As I did in last year’s The “Best” Articles About Education — 2007, I’ve put quotes around the word “Best” in the title of this list since I’m sure there are many, many articles about education I have not read and posted about this year. I’m particularly interested in hearing people’s suggestions for additions to this list.
Here are my rankings for the five “best” articles about education this year:
Number five is an article I heard about from Middle Web‘s newsletter called “Of Particular Interest.” Quoting John Norton, Middleweb’s editor: “A recent “practice guide” from the federal National Center for Education Research distills what its panel of scholarly authors believe are seven of the best research-based instructional strategies teachers can use to improve student learning…Don’t be put off by the lengthy scholarly introduction — skim and skip to page 4.” It’s well worth looking-at. I’d also encourage you read an excellent summary of the report that was written by Karen Janowski.
Number four is (are?) actually three articles — all written by my favorite writer on classroom management issues, Marvin Marshall. The three are:
* “About The Question ‘Why?’” where he shares how pointless it is to ask that question of a student about his/her behavior, and how critical it is for us to consider that same question when we reflect on, and explain about, the content we are teaching.
* “No Child Left Behind and Evaluating Teachers.”
* Working With Discouraged Adolescents
Number three is A Broader, Bolder Approach To Education. It’s an excellent statement that focuses on the importance of working on inequalities outside the schoolhouse door, such as economics and health, to promote academic achievement, as well as calling for a broader interpretation of what “academic achievement” is. You can also access summaries of important research backing-up the statement.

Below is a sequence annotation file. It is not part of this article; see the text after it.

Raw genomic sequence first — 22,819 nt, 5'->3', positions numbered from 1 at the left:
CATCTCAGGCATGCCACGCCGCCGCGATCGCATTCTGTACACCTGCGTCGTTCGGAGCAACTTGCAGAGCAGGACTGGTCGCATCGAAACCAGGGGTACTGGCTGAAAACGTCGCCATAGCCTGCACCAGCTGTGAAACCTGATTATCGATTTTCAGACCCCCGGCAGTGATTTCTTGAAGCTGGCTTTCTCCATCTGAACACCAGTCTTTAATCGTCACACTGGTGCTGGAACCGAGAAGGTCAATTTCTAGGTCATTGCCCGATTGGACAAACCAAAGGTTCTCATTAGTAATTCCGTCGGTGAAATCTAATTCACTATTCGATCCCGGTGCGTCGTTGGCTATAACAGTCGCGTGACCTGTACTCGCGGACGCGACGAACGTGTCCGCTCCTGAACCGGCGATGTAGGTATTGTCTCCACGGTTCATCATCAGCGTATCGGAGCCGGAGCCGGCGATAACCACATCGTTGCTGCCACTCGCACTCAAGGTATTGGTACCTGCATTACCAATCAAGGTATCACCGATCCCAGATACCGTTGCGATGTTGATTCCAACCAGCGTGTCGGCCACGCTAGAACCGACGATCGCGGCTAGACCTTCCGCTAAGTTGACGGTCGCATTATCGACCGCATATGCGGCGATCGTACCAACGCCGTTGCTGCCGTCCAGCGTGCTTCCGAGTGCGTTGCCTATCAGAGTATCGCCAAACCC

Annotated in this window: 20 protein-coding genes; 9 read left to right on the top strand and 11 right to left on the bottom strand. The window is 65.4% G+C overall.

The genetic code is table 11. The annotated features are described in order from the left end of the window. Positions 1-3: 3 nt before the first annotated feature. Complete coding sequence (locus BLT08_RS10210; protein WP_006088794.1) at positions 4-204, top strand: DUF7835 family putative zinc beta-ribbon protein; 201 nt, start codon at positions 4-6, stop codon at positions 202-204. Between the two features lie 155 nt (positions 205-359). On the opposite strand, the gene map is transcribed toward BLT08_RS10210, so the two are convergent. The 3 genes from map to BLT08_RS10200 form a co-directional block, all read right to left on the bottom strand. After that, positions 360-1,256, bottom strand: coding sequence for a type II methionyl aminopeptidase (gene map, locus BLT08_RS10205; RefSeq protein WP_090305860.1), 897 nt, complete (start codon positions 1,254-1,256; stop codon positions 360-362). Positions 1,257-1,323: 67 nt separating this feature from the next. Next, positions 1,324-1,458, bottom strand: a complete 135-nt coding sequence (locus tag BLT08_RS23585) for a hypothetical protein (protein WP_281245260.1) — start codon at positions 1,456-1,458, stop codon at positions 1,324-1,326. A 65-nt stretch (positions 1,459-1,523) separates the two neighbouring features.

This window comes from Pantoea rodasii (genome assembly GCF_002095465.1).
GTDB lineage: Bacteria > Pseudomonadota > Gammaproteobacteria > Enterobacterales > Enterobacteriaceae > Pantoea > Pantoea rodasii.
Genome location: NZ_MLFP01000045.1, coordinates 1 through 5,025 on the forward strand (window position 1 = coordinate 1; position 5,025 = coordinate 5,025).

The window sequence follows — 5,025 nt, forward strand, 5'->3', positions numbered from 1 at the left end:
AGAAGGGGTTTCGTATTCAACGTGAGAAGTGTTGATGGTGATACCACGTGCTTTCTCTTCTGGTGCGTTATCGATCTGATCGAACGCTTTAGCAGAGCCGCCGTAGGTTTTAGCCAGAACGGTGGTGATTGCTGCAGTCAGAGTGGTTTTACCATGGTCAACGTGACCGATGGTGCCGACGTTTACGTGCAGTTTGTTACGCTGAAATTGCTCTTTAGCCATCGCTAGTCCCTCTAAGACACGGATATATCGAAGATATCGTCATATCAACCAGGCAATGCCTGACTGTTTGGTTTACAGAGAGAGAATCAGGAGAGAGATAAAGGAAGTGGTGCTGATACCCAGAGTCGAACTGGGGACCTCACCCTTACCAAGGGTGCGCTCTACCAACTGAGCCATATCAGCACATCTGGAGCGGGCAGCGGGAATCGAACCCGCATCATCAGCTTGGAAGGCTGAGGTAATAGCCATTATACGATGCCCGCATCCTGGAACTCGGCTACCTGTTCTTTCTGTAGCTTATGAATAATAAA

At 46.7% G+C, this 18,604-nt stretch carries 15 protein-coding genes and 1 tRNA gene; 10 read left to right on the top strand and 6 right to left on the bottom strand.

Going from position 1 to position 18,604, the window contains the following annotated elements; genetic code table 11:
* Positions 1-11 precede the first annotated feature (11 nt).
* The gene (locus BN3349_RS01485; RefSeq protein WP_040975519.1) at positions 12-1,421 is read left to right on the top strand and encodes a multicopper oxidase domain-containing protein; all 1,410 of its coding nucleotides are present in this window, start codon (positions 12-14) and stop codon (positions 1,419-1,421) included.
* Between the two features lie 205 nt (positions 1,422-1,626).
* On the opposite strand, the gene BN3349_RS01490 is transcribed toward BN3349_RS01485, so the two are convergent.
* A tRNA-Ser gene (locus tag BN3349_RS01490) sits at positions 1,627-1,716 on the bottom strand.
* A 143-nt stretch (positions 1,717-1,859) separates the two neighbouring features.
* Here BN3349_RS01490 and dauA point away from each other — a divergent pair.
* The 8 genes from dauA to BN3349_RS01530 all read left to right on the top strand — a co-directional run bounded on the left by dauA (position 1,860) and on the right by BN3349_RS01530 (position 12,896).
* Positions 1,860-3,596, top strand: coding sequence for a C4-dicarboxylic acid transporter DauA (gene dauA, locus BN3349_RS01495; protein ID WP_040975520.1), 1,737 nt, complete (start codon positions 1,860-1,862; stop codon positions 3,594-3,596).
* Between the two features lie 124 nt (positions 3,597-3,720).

Number two is by one of my favorite writers, Paul Krugman, called Poverty Is Poison. In it he highlights, among many things, a new study that shows poverty’s negative effect on the brain development of children. It particularly impairs language development and memory.
And, now, my pick for the number one article about education in 2008 is… Whose Problem is Poverty? by Richard Rothstein, the former education writer for The New York Times. He gives a good summary in this most recent article of one of his main themes — that a lot of the reasons behind lower academic achievement are non-school related, and that if our society is serious about helping students improve we need to deal with issues like the lack of affordable housing and adequate health care for low-income families.
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